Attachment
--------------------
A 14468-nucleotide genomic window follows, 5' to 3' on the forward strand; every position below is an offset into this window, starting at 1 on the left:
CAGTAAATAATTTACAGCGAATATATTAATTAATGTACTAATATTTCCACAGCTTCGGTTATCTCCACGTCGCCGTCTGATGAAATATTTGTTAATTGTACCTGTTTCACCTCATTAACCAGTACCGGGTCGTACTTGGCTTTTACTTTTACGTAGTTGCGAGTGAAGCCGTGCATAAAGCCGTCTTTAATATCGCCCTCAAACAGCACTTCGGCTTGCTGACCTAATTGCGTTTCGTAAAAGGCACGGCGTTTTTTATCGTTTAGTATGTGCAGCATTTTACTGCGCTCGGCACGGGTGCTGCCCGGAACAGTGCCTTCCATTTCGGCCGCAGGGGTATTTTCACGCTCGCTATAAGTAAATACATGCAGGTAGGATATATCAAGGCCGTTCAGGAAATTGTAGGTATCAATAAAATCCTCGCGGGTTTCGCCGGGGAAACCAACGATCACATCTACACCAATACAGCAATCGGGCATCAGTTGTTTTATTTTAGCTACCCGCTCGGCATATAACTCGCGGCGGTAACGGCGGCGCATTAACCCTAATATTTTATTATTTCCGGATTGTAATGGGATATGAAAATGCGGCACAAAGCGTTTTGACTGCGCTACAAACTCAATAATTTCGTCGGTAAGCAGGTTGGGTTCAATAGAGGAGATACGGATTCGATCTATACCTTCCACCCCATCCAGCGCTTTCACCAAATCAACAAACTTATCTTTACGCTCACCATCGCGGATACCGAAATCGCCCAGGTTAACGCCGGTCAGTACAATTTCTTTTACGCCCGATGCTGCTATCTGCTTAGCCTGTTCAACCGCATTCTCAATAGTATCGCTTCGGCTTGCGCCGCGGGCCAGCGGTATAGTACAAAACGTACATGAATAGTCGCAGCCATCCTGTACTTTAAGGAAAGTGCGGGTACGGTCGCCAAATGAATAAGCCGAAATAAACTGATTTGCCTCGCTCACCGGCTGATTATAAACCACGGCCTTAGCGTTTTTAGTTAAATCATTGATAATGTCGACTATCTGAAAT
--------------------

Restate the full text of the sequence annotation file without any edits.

A 14468-nucleotide genomic window follows, 5' to 3' on the forward strand; every position below is an offset into this window, starting at 1 on the left:
CAGTAAATAATTTACAGCGAATATATTAATTAATGTACTAATATTTCCACAGCTTCGGTTATCTCCACGTCGCCGTCTGATGAAATATTTGTTAATTGTACCTGTTTCACCTCATTAACCAGTACCGGGTCGTACTTGGCTTTTACTTTTACGTAGTTGCGAGTGAAGCCGTGCATAAAGCCGTCTTTAATATCGCCCTCAAACAGCACTTCGGCTTGCTGACCTAATTGCGTTTCGTAAAAGGCACGGCGTTTTTTATCGTTTAGTATGTGCAGCATTTTACTGCGCTCGGCACGGGTGCTGCCCGGAACAGTGCCTTCCATTTCGGCCGCAGGGGTATTTTCACGCTCGCTATAAGTAAATACATGCAGGTAGGATATATCAAGGCCGTTCAGGAAATTGTAGGTATCAATAAAATCCTCGCGGGTTTCGCCGGGGAAACCAACGATCACATCTACACCAATACAGCAATCGGGCATCAGTTGTTTTATTTTAGCTACCCGCTCGGCATATAACTCGCGGCGGTAACGGCGGCGCATTAACCCTAATATTTTATTATTTCCGGATTGTAATGGGATATGAAAATGCGGCACAAAGCGTTTTGACTGCGCTACAAACTCAATAATTTCGTCGGTAAGCAGGTTGGGTTCAATAGAGGAGATACGGATTCGATCTATACCTTCCACCCCATCCAGCGCTTTCACCAAATCAACAAACTTATCTTTACGCTCACCATCGCGGATACCGAAATCGCCCAGGTTAACGCCGGTCAGTACAATTTCTTTTACGCCCGATGCTGCTATCTGCTTAGCCTGTTCAACCGCATTCTCAATAGTATCGCTTCGGCTTGCGCCGCGGGCCAGCGGTATAGTACAAAACGTACATGAATAGTCGCAGCCATCCTGTACTTTAAGGAAAGTGCGGGTACGGTCGCCAAATGAATAAGCCGAAATAAACTGATTTGCCTCGCTCACCGGCTGATTATAAACCACGGCCTTAGCGTTTTTAGTTAAATCATTGATAATGTCGACTATCTGAAAT